So what's the problem?
With a projector propped on a stack of textbooks, [the principal] began flashing 2005 End of Course test results onto a rippled screen.
At the top: Providence High, with 86.6 percent passing.
As Modest reached the middle, chuckles and comments rumbled from the freshmen.
When he got to dead last, the noise was a dull roar, much of it laughter.
West Charlotte: 37.1 percent.
"I don't think this is funny, folks," the new principal said.
"This is the last time we're going to be at the bottom of the list."
Year after year, West Charlotte's scores have been among the state's lowest. Four principals in the past decade have tried to change that. Each failed.
[The principal] didn't know hundreds would arrive without having mastered eighth-grade math and reading.
Where did they get this guy? Mars? What educator doesn't know that kids in low-SES high schools come in lacking many skills they should have mastered in elementary and middle school? And, did you notice the skillful use of passive voice to obfuscate the cause of this failure, the lower schools these kids came from.
So what did they try to do? First, they tried to high better teachers, but ...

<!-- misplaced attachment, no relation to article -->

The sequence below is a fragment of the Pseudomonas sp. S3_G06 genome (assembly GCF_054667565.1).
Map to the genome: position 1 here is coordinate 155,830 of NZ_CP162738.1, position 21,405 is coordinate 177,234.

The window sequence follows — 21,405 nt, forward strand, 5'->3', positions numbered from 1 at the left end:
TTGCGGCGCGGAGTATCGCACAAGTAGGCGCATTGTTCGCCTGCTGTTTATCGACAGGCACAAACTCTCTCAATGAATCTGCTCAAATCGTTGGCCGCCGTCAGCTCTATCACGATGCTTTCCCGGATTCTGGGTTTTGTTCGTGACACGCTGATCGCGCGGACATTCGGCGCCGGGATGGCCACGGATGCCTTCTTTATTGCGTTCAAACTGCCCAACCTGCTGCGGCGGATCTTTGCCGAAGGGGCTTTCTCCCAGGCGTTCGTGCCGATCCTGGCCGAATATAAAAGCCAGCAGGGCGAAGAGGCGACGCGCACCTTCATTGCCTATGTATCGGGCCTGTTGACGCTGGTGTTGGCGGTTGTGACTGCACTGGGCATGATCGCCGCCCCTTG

Not a single qualified teacher has signed up for West Charlotte. "That's heavy right there," Modest said, sounding stunned.Such is the price you pay when you fail to properly educate at least the past two generations of students from these areas.
Then they switched to plan B:
As the school year draws to a close, the principal is still pushing a two-pronged mission: Get students to take responsibility for their own success. And get teachers to believe in students.So, the students have to take responsibility for learning while the teachers don't quite have to take responsibility for teaching. They just have to "believe in students." I suppose believing is better than nothing.
I'm wondering how a student is supposed to take responsibility for learning if the teaching isn't any good. Isn't good teaching, which starts with teachers taking responsibility for teaching well, a prerequisite to any student learning?